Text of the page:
Peer-to-peer (P2P) energy trading involves the buying and selling of energy between grid-connected parties. The exchange of energy that is generated decentrally promises to optimize renewable energy flows. When a party produces excess energy they are able to share with others without third party involvement. This type of energy sharing is what is also referred to as peer-to-peer energy trading or Virtual Net Metering (VNM).
It also means that prosumers have financial benefits and consumers can obtain energy savings. For instance, when P2P energy trading, a solar photovoltaic (PV) producer has the ability to sell excess solar electricity on an energy trading platform to another consumer at a much competitive rate compared to the tariff’s charged by normal conventional retailers.
Such a setup affords participating consumers the choice of purchasing solar electricity offered P2P and also from the grid. In this case a grid operator is compensated with a fee while the retailer operating the energy trading platform is also compensated with a fee.
What Technologies are Enabling P2P Energy Trading?
According to research by the International Renewable Energy Agency (IRENA), some of the technologies include blockchain which could potentially enable consumers to share their excess energy amongst one another and control how it’s distributed through microgrids. By utilising blockchain technology, transactions can be made public and incorruptible, creating full transparency. The first recorded p2p energy trade took place in 2016, in Brooklyn, New York when a resident who possessed solar panels sold a few kilowatt hours of the energy produced to a neighbour via the Ethereum blockchain. Find out more about some of the projects in the blockchain and cryptocurrency space that are working on solutions in the energy markets here.
Source: Titech P2P energy trading using blockchain technology to search for optimally paired orders
Other technologies that can be incorporated into P2P energy trading ecosystems include:
- Internet of Things
- Artificial intelligence
- Big data
- Utility scale batteries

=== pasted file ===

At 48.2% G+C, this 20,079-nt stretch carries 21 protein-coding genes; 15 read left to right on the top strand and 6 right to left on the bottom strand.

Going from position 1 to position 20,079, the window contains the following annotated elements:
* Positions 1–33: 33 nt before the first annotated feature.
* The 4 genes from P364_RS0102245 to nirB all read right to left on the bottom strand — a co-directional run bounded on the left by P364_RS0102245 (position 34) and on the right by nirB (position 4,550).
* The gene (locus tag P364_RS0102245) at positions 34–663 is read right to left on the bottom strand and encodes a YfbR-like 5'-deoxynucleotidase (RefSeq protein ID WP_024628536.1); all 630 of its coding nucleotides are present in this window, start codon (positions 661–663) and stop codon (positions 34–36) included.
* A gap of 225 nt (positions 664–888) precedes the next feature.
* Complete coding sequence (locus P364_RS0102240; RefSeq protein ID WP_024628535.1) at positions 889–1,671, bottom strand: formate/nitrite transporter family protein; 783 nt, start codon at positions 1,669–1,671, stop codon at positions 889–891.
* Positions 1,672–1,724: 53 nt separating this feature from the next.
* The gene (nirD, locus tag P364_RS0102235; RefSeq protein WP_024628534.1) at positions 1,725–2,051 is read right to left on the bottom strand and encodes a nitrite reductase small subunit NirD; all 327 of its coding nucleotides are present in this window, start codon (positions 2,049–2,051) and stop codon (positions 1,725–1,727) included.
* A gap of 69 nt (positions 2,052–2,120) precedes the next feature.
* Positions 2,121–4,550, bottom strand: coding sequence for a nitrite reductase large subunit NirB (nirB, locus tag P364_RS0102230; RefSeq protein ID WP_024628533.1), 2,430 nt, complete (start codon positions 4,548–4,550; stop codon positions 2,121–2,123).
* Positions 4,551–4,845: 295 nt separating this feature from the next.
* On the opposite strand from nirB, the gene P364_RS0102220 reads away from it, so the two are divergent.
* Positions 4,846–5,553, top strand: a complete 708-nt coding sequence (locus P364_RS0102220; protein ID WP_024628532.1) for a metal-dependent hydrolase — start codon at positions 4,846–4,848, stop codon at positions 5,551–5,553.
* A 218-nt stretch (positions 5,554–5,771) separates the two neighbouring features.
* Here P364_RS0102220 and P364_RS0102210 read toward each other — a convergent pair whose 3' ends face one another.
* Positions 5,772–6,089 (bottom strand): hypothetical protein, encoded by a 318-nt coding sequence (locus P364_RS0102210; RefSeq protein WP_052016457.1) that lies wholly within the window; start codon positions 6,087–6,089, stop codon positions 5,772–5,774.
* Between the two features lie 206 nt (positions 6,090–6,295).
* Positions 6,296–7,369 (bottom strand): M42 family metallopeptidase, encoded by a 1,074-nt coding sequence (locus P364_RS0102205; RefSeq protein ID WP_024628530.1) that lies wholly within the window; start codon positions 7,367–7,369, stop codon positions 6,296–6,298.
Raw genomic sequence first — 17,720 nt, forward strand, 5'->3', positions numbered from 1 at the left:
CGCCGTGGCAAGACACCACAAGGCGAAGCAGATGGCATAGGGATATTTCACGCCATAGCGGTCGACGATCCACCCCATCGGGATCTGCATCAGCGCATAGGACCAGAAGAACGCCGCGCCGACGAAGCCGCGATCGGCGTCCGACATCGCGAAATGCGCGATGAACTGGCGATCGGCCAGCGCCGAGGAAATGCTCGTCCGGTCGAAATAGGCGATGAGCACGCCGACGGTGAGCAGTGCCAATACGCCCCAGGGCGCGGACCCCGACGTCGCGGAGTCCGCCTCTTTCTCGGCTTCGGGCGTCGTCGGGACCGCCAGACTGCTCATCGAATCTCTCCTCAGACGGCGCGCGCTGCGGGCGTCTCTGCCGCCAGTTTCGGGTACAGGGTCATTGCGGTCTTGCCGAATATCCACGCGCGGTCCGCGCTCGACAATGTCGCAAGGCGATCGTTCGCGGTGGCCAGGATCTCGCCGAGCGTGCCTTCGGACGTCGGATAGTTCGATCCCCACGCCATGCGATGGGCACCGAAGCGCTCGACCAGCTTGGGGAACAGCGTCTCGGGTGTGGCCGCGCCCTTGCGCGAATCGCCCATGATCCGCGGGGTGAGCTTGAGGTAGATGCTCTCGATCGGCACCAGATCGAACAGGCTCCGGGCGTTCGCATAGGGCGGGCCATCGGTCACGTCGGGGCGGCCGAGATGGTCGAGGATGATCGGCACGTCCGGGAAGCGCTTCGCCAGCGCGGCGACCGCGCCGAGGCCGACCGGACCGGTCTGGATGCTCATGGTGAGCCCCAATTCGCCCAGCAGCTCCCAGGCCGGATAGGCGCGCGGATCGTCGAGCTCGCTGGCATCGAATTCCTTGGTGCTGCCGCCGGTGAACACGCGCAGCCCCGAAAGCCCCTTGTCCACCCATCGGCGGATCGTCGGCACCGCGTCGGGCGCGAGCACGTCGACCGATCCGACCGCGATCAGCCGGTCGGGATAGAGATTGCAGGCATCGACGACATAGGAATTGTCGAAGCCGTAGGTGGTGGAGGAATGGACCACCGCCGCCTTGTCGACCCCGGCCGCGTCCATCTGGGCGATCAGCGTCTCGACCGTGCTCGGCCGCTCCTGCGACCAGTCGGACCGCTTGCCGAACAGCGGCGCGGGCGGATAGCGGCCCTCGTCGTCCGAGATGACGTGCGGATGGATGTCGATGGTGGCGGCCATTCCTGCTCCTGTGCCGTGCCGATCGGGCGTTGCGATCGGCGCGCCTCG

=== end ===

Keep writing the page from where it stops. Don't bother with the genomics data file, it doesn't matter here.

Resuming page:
- Behind-the-meter batteries
- Electric-vehicle smart charging
- Renewable mini-grids, power-to-heat, and power-to-hydrogen
- Supergrids, and
- Flexibility in conventional power plants.
P2P Energy Trading Business Models
- Peer-to-peer electricity trading
- Community-ownership models
- Pay-as-you-go models
P2P energy trading is undergoing trials across the world. These typically look at how it might change energy generation and consumer attitudes towards renewable energy. P2P technology could make it possible for households with their own power generation installations to sell electricity directly to each other, allowing rooftop solar generators to trade via an online marketplace and essentially cutting power companies out of the process. Technically, P2P energy trading is feasible and may be able to facilitate the delivery of low-cost renewable energy. Many pilot projects have been undertaken to prove the viability of such markets if allowed to develop. However, according to some researchers, there are still barriers including the recent working-from-home paradigm which some suggest could threaten P2P business models in urban settings because there’d be less energy to trade going forward due to increased home use. The fact is, in order for P2P energy trading to thrive in any communities, critical technical, regulatory, and policy requirements would need to be met.
Looking ahead, it appears that the proliferation of prosumers could generate opportunities to have more decentralized and open energy markets. Nonetheless, there’s still a long way to go as far as being able to successfully implement real-world P2P energy trading models. Considering the many challenges that need to be overcome, it’s essential to have continued research into integrating generation, transmission, and distribution, particularly where it concerns large-scale implementations, and the modeling of consumer and prosumer complex behaviors.
Even though P2P energy trading is not at the stage of mass integration yet, the idea is being adopted as a viable future solution. What’s revolutionary about this movement is that consumers can be free from reliance on utility retailers for their energy, and will be able to make smarter and more sustainable choices with regards to how they use and distribute energy.
The hope is that as the technologies that allow the harnessing of clean energy for p2p consumption and distribution continue to develop and be tailored to align with market demand, more effective use of surplus energy from renewables can be achieved. By creating trading environments that respond to shared trading needs in a flexible way, especially when it comes to maximizing the amount of surplus electricity available in the market at any given time, doors to wider commercialisation can be opened.
Originally posted on Decentralised News